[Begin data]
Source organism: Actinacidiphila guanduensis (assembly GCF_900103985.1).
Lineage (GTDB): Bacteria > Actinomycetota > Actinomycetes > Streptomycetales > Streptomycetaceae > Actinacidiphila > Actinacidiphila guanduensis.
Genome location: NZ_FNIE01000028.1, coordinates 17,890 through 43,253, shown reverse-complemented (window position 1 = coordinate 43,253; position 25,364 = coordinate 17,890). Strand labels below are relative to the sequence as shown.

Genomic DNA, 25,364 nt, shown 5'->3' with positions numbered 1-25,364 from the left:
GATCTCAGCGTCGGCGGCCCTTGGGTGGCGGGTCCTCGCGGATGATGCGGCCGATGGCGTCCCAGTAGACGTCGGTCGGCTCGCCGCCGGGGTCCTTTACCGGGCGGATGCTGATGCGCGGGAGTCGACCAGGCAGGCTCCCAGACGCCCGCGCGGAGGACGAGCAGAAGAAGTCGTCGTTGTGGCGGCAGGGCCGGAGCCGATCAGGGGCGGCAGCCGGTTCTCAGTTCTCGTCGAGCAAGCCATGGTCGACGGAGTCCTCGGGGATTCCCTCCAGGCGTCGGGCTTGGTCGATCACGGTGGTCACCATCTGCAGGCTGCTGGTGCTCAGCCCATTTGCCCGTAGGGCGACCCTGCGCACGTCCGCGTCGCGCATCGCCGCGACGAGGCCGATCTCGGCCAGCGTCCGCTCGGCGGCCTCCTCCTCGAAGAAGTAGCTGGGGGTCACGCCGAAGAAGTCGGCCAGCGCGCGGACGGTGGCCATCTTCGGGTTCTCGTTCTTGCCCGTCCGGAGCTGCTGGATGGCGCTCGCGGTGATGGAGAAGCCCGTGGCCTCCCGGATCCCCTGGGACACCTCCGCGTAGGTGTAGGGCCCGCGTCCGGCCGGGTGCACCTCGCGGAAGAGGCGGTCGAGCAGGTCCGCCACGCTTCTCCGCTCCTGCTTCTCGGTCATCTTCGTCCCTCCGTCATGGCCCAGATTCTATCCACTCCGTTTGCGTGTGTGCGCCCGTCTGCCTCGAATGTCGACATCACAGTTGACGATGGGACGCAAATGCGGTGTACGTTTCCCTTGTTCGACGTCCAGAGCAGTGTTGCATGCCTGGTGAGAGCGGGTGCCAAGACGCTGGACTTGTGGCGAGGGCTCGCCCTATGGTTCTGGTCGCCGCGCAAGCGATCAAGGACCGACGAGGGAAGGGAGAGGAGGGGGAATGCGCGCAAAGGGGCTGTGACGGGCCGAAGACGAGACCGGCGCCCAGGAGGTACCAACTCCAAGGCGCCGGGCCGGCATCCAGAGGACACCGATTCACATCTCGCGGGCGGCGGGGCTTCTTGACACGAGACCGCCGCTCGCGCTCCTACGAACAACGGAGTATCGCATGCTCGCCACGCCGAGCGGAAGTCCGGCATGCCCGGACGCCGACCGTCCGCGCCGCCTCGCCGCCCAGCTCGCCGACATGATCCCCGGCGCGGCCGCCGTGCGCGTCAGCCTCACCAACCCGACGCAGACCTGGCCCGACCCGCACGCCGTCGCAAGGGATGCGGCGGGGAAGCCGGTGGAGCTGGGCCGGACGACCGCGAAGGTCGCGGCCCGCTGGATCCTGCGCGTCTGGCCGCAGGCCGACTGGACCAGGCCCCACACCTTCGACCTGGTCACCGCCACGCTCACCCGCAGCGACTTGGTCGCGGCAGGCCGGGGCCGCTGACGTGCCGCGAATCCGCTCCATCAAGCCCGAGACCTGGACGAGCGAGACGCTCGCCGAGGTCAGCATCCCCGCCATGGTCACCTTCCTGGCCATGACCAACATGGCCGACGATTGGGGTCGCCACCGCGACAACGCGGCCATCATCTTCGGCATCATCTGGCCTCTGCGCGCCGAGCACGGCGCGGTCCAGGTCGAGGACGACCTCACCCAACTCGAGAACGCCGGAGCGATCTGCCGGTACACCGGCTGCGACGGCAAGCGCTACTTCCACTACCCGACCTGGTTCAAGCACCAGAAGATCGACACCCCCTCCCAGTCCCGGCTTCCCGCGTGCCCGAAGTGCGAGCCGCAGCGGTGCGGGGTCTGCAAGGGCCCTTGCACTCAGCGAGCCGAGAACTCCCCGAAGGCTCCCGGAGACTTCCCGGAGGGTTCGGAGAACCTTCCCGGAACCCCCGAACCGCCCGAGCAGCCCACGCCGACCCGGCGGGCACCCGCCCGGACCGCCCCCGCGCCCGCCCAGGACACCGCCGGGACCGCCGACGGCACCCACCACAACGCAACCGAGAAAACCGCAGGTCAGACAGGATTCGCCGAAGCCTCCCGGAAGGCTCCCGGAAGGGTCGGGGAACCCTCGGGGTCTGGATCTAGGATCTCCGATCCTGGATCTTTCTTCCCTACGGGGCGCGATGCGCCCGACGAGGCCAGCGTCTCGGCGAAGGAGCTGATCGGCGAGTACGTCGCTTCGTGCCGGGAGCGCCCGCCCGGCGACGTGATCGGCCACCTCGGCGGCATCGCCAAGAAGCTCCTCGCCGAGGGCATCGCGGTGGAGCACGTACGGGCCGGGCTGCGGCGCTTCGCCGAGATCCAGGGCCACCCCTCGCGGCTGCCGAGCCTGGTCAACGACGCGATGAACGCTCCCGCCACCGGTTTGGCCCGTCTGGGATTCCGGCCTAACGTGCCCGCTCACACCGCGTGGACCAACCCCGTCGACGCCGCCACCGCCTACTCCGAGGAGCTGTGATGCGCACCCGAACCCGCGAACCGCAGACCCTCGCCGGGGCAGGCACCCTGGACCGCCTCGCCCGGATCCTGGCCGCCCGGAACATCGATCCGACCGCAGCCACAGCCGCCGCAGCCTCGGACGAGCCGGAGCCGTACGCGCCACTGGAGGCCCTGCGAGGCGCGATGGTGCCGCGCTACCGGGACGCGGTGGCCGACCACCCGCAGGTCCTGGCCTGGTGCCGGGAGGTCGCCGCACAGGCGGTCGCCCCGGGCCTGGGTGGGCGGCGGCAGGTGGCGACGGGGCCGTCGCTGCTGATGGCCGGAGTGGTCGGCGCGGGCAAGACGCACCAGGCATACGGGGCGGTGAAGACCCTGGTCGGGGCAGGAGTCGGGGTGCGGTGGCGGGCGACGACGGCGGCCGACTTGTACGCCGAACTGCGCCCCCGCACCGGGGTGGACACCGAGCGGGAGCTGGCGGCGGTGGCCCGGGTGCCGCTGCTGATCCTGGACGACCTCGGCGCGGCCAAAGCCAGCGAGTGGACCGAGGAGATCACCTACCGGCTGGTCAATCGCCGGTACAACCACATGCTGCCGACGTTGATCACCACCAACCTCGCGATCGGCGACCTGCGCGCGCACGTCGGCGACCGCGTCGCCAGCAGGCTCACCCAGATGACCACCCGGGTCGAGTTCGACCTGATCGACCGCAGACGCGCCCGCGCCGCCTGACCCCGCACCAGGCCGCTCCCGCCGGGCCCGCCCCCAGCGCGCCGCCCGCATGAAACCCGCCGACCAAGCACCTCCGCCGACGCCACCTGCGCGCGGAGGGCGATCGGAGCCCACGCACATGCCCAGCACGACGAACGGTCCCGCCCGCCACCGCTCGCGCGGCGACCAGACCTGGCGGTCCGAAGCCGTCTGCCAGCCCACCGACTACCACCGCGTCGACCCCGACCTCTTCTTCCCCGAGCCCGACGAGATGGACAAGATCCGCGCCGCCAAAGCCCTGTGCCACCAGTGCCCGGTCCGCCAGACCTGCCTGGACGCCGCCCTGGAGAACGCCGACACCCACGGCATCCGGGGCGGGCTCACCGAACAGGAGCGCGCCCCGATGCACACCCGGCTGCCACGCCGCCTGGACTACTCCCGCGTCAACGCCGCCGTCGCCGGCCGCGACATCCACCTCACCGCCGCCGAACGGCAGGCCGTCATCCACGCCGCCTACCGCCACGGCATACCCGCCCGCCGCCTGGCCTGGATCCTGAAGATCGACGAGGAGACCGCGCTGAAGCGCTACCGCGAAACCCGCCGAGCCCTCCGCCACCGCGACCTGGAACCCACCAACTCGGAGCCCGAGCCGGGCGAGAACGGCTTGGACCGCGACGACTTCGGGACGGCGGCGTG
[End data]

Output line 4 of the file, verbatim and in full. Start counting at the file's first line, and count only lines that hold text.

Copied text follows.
Genomic DNA, 25,364 nt, shown 5'->3' with positions numbered 1-25,364 from the left: